Author Topic: How to hook up an RF Line amplifier?  (Read 153 times)

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Offline ELS122

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How to hook up an RF Line amplifier?
« on: April 14, 2021, 10:42:53 pm »
I got this TV Line Amplifier for some reason, and don't have any use for it, so I thought of experimenting with it with audio, it says there that it only goes from 47MHz which is miles over audio, but I'll hope that it was an error on the sticker and they mean 47Hz  ;D
Also it could just have a high pass filter inside which I could bypass perhaps...

but I have no clue how it's supposed to get the 12V (it seems) power? do I just connect like a 1k resistor to 12V from the output, and then get my signal trough a coupling capacitor?

« Last Edit: April 14, 2021, 10:48:56 pm by ELS122 »

Offline Tony_G

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Re: How to hook up an RF Line amplifier?
« Reply #1 on: April 15, 2021, 04:32:43 am »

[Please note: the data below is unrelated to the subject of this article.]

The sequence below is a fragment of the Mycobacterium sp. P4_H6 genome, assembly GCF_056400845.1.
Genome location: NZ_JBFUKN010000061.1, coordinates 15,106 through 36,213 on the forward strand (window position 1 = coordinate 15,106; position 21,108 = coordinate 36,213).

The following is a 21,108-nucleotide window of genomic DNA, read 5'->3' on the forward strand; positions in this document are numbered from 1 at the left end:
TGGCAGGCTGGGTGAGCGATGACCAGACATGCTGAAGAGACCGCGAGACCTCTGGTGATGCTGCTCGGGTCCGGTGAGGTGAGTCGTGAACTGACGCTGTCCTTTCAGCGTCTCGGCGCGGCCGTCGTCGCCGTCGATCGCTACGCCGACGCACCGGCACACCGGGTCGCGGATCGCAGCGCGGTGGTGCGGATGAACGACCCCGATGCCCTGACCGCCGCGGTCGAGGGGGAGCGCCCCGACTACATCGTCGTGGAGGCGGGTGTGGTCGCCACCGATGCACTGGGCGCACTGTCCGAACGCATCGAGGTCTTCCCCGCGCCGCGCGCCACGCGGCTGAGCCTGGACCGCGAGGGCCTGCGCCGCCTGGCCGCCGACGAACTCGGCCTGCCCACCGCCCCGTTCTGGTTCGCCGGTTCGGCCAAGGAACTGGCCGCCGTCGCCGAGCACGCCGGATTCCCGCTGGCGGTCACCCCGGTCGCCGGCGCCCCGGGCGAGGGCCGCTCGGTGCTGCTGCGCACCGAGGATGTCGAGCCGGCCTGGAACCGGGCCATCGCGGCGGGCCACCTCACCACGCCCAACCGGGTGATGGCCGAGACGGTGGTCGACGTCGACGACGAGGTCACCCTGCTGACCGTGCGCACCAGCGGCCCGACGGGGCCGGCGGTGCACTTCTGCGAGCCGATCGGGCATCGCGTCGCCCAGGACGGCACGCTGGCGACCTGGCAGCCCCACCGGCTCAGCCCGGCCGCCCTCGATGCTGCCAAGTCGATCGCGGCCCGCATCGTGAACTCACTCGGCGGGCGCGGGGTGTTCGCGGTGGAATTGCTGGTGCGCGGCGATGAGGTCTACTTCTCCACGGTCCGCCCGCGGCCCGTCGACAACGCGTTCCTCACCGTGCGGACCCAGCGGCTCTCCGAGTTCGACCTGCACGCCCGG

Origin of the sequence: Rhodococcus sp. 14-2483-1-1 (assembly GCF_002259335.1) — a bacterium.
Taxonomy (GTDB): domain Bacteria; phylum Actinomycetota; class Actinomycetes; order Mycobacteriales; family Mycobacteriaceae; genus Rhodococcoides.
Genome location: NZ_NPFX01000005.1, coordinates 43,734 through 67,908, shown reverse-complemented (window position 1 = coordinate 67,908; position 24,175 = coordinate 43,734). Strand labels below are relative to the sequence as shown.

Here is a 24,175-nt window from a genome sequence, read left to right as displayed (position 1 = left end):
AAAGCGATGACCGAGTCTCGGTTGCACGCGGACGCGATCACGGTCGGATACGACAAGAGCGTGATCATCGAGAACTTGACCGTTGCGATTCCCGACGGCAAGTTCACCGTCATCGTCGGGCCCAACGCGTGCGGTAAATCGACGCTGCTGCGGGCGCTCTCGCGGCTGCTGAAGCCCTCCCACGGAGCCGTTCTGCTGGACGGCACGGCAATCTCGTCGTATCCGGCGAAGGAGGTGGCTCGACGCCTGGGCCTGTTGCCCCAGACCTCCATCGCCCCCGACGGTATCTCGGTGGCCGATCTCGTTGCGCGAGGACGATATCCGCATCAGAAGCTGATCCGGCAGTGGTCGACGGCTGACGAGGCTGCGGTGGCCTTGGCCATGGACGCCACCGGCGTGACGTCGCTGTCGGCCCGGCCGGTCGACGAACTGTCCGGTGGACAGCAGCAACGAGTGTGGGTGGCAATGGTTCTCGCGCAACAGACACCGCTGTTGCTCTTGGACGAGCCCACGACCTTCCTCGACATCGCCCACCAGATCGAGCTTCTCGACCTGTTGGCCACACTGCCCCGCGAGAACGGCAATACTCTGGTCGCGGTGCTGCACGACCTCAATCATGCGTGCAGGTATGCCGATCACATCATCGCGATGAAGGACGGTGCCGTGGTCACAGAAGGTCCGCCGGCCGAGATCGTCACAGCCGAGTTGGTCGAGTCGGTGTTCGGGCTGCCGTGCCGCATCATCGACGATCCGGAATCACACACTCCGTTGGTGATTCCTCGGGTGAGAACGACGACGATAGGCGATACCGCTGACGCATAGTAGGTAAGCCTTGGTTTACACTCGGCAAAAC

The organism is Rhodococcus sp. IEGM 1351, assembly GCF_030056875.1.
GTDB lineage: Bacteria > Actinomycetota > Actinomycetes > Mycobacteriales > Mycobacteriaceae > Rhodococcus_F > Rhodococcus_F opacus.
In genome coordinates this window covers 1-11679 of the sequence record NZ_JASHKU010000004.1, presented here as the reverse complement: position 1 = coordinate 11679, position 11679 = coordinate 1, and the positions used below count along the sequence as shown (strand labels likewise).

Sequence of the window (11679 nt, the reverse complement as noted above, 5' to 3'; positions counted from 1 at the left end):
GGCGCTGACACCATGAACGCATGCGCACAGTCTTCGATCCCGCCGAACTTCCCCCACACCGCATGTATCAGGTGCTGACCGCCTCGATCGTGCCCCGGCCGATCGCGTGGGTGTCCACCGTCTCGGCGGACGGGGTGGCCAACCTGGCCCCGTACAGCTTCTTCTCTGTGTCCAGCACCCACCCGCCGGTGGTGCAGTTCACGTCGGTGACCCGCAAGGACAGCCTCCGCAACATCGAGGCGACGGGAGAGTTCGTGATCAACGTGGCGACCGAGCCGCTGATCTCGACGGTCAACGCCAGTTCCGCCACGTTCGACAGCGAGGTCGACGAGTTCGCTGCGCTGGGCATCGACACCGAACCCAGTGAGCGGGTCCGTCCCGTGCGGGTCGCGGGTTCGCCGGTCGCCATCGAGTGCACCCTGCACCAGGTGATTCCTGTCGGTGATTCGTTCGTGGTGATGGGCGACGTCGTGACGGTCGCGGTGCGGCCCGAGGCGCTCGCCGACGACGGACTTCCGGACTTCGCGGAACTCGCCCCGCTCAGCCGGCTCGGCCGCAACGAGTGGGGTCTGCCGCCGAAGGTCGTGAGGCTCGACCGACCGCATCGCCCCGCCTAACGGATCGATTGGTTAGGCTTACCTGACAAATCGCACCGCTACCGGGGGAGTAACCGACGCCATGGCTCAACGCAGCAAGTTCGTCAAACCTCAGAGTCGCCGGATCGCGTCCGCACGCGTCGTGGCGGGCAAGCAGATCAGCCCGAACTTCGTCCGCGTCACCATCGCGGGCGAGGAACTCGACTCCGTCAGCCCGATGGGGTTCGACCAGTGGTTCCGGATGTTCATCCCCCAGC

No idea if it works at all down to that but the bottom of the VHF TV range is starts around 47 MHz and the UHF TV range extends up to 890 MHz or so (this is fairly country dependent I believe) so I think the labeling is correct.

Good luck with the experiments.

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Online T3sl4co1l

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Re: How to hook up an RF Line amplifier?
« Reply #2 on: April 15, 2021, 04:55:21 am »
You're looking for, drumroll... a bias tee. :)

Basically, little more than an inductor from DC to line, and a series cap to block DC going out to the receiver.  Evidently you'd want somewhat more than 75R / (2 pi 47MHz) = 0.25uH, and the capacitor can be way bigger than needed, ceramic chip caps are no problem here.

High frequency response depends on quality of both components.  The capacitor can be laid out in a microstrip transmission line of the same dimension, that'll automatically be good to many GHz.

The inductor may have impedance dips due to internal resonances, particularly if it's a complicated winding (as you'd have for an oversized value), so there is some wisdom in using only what you need, not going gonzo.  Shop for one with impedance curves and verify it's free of dips in the range.  (The first (parallel) resonance is fine, by the way.  Peaks are good.  What matters is impedance dips.)

Also it needs to be rated for whatever current draw the line amp needs, including saturation current if it's a cored inductor.

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Offline David Hess

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Re: How to hook up an RF Line amplifier?
« Reply #3 on: April 16, 2021, 02:37:50 am »
A resistor will work in place of the inductor for the bias-t with some loss of gain.

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